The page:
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Friday, 19 June 2020

Raising calves is more than what milk you use

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There are many ways that can be used to raise calves to meet their production targets. It is so much more than the liquid diet chosen.

Rules of calf rearing

  1. Giving the right volume of quality colostrum at the right time
  2. Selecting healthy calves
  3. Providing a good environment (shelter, warmth)
  4. Hygiene

Comparing liquid diets is missing the point when science shows us that it’s about the whole package. The provisions of adequate nutrients from liquid and solid feeds (maintaining an average daily weight gain above 0.5 kg/d) can enhance the first lactation performance of heifers when combined with proper postweaning practices.

The evidence is that the animal’s intake of non-liquid feed at weaning is a better predictor of future productivity than its intake of milk or milk replacer. So, stimulating non-liquid feed is beneficial, and this is what a good quality whey-based milk replacer does.

Why do we get told that whey-based milk replacers are of poor quality compared to milk?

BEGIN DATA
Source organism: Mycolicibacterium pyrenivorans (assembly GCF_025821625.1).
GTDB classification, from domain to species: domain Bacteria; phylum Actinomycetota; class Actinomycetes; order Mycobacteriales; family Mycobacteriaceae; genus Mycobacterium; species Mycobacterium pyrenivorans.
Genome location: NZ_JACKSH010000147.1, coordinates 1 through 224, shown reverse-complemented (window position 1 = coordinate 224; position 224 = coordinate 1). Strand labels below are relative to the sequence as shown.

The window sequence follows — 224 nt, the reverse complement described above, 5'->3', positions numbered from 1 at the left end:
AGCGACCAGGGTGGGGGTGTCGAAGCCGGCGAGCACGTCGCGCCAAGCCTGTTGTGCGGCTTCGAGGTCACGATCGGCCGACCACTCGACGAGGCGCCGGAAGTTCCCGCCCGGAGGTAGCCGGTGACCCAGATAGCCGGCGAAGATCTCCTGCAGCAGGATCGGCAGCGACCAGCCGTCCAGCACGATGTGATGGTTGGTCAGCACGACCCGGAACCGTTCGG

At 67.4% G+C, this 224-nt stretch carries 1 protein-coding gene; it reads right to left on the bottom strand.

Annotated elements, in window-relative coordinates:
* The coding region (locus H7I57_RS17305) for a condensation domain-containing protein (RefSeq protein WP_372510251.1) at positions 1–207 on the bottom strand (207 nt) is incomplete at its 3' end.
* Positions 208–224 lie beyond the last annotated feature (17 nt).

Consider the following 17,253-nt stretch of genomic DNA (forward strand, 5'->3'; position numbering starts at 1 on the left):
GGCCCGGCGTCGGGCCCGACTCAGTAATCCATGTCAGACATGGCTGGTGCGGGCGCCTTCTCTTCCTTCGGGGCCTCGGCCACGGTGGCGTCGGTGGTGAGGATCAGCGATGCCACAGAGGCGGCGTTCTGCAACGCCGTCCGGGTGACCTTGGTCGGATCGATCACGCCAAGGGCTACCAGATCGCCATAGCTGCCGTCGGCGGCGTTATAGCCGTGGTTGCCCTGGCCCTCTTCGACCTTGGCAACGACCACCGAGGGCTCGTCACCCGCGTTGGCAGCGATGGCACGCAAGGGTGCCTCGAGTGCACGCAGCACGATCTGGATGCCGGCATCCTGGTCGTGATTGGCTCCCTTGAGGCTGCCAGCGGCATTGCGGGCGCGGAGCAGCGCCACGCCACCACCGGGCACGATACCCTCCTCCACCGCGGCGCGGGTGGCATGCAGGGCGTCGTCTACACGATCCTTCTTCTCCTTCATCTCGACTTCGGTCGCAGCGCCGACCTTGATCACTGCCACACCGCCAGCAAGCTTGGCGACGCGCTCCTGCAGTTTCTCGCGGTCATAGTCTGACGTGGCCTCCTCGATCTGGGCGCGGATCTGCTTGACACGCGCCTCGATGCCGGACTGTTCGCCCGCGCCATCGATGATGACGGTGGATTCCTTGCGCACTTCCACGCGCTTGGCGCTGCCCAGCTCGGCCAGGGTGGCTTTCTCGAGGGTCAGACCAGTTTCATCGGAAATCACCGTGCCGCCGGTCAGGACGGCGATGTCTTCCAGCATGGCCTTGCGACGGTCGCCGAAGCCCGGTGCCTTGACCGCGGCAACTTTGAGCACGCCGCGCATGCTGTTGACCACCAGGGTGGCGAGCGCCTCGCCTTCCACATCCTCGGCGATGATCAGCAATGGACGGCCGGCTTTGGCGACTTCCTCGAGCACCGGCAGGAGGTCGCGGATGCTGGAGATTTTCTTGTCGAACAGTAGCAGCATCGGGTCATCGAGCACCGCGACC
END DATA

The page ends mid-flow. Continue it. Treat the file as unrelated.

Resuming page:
The myth that whey milk is to be avoided has been generated from the suppliers of the original non-clotting milk replacers, which was inferior in terms of growth rates and diarrhoea.

The whey based CMR products out of Europe are predominantly high quality, with added vitamins, minerals and pre and pro biotics. Europe mainly feeds whey based CMR and has outstanding results on its well managed calf rearing units. This is not to say that good whey-based feeds are better than milk, but they are certainly not inherently worse.

Why not let mother nature do her thing and let the cow provide the nutrients to her calf?

This is ideal, however in the dairy sector we don’t see mother nature’s rules followed. Some people believe that curd formation allows for the slow release of nutrients into the blood, which is necessary because of the poor development of the small intestine in the first four weeks.  However, there is evidence to show that some calves don’t form curd, despite ingestion of a clotting milk replacer, with no significant impact on the appearance, appetite and vigour of pre-ruminant calves. Also, with no significant impact on their blood parameters, including serum triglyceride, blood urea nitrogen and glucose concentrations.

Conclusion

The gross simplification that lack of clotting is the cause of poor performance, doesn’t take into account the science.